The act of a gang that cut off the hand of a college teacher, by wielding an axe on a thoroughfare in Kerala in broad daylight, had Talibanism writ all over it. The State has been noted historically for the peaceful co-existence of different faiths and beliefs. This act of barbarism, however, points to the rise of blood-thirst driven by religious fundamentalism that certain fringe elements may be seeking to impose on the State. That it was a planned operation carried out with brutal intent adds to the shock. Without reference to the nature of the alleged provocation behind the act, what has happened is a challenge to civilised society and the rule of law. After all, the management of the college concerned had suspended the teacher for an inappropriate reference to the Prophet that appeared in an examination question paper and apologised for the aberration. The law has been taking its course and a criminal case against the teacher was being pursued. What the criminal fanatics have managed to do is to put on the defensive those who support the secular-democratic cause, and give a handle to majoritarian intolerance. The culprits need to be apprehended and prosecuted immediately.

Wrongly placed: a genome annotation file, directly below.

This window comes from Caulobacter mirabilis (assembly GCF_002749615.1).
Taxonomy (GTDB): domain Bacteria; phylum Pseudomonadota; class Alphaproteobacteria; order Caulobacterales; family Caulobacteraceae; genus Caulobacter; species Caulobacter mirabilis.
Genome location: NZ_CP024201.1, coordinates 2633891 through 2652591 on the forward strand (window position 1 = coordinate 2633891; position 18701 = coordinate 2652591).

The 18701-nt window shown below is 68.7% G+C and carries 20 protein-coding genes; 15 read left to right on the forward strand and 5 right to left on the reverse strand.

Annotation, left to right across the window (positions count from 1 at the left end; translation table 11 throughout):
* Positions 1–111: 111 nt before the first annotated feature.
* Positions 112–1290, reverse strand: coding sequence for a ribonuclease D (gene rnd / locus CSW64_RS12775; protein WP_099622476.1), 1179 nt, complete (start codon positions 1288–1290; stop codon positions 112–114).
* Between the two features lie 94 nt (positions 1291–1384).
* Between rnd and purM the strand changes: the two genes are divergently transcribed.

If there is a silver lining here, it is that every political party in Kerala, organisations across the country representing both the religions concerned, and democratically minded sections of society have been prompt in condemning Sunday's savagery. Hearteningly, several Muslim youth organisations came forward to offer blood to the victim as he lay fighting for life in a Kochi hospital. To its credit, the State government has acted swiftly and decisively at every stage — a fact acknowledged amply during the course of a discussion in the State Assembly. The House condemned the incident in one voice. Most important, the atrocity did not trigger any communal backlash. But there is a larger lesson here. Freedom of expression has increasingly come under attack from religious fanatics in democratic and secular India and it is the duty of society and the political system to intervene more effectively to defend those who are targeted even if they express unpopular views. At the same time, those who work in academia and those who value intellectual freedom and creativity must be sensitive to the political-social contexts, which are quite often fragile if not volatile. All sections must unite to ensure that the heart-rending tragedy of a teacher making a misjudgment and ending up losing his hand to an act of Talibanesque savagery is never repeated.

RELATED NEWS

Professor's attackers yet to be nabbedJuly 7, 2010

More In: Editorial | Opinion